On Saturday, 3 May 2014 20:42:10 UTC+2, Zeit Geist wrote:
> While your at it, why don't you prove there are NOT Uncountably many Countable Languages.
A language need be spoken or written, that means it must be learned. For that sake you need a dictionary, at least one. But the number of dictionaries in the infinite and eternal universe is at most countable. > > You seem so convinced of it after all.
Languages belong to real life. Nothing in real life is infinite. > > > > > > Just pick one. > > > > > > Impossible without a dictionary. A language has to be known by the user. For that sake there has to be a dictionary. You can costruct it, if you like, but there can never more than a finite number of languages exist. > > > > That is up to you to present your Dictionary.
Let everybody consisting of at least one hydrogen atom in the universe present countably many dictionaries. How man dictionaries would be existing? > > You are the one who needs to prove your claim. > Languages belong to real life. real life is never infinite. Only fools can believe and swindlers can assert that uncountably many languages are possible.
Further uncountably many languages would not help in mathematical discourse. There only all languages spoken by the participants can be used. >
> > > > But how do you know that that countable subset is Finitely Definable? > > > I do not know it. I know that every subset of a countable set is countable in ZF. > > > > So you say, but YOU need to prove that Countable Set is Finitely Definable.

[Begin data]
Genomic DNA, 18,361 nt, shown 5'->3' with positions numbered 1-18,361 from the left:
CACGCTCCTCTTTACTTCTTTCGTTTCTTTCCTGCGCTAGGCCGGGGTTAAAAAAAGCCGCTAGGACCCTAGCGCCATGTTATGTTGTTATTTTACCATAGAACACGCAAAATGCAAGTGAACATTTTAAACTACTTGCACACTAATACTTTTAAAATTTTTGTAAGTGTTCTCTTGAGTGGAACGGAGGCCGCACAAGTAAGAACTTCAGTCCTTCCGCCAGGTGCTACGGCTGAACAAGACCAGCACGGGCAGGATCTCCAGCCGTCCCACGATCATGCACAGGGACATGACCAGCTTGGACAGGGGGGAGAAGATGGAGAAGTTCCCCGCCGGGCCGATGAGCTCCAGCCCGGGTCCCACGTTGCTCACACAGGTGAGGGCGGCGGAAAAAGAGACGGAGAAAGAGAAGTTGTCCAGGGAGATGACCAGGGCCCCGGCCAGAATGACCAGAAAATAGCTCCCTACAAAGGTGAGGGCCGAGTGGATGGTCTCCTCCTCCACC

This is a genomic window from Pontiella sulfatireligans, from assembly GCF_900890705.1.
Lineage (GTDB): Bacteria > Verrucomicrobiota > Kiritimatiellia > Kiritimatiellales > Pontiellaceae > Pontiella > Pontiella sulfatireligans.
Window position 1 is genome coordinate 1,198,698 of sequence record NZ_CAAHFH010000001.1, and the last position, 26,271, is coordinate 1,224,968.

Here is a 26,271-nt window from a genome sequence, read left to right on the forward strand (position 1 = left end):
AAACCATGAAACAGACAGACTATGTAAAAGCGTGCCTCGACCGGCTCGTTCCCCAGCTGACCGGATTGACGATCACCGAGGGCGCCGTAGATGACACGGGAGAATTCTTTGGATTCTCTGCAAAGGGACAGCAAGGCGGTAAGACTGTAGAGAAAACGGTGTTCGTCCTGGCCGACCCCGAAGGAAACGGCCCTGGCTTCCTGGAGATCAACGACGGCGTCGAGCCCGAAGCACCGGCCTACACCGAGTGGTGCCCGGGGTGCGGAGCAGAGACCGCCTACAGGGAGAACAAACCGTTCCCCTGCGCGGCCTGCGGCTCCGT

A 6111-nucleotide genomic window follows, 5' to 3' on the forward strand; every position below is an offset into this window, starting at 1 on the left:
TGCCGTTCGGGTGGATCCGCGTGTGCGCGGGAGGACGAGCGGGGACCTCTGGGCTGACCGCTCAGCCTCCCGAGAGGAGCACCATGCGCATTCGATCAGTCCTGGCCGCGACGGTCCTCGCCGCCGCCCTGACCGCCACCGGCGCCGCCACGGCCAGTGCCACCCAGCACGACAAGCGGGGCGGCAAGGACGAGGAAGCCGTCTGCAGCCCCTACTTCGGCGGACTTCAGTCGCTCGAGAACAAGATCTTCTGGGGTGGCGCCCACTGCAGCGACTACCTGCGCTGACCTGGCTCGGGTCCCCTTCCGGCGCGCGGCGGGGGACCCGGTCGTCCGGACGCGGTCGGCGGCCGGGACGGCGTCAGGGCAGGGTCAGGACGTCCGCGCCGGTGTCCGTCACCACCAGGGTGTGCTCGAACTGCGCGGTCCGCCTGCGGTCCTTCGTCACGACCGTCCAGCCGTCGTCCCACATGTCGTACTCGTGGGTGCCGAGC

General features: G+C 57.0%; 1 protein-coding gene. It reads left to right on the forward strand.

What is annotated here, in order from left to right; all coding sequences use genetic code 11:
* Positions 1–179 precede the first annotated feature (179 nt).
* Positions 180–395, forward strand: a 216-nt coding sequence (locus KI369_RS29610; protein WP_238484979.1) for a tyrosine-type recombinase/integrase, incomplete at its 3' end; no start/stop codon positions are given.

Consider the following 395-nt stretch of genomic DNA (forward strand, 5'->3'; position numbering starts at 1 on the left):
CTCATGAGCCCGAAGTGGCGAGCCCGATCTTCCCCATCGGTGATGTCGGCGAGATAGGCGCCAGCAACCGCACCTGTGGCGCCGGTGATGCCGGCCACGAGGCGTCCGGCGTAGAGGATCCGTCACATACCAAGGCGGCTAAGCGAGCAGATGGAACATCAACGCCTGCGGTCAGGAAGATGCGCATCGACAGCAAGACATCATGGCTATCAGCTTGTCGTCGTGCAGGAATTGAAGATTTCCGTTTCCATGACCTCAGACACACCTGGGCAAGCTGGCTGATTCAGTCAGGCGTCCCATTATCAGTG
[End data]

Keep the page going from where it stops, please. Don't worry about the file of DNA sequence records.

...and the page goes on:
Why should I? Nothing of that kind can be proven because there is no definition of definition. Your claim has absolutely no relation to the fact that every countable set has at most countable subsets, whether or not they are defined. > > > If claim that your Collection of Definitions of Real is Numbers is Countable, then to prove that, you must provide a Finite Definable List of all of those Definitions.
That would be necessary if listing the elements was the only possibility to prove countability of a set. But it is not. And just this schism makes the contradcition: The set has no bijection with |N, but its superset has, proving the set countable.
Is it really so difficult to understand that? Is it because you have never mistrusted set theory for many years?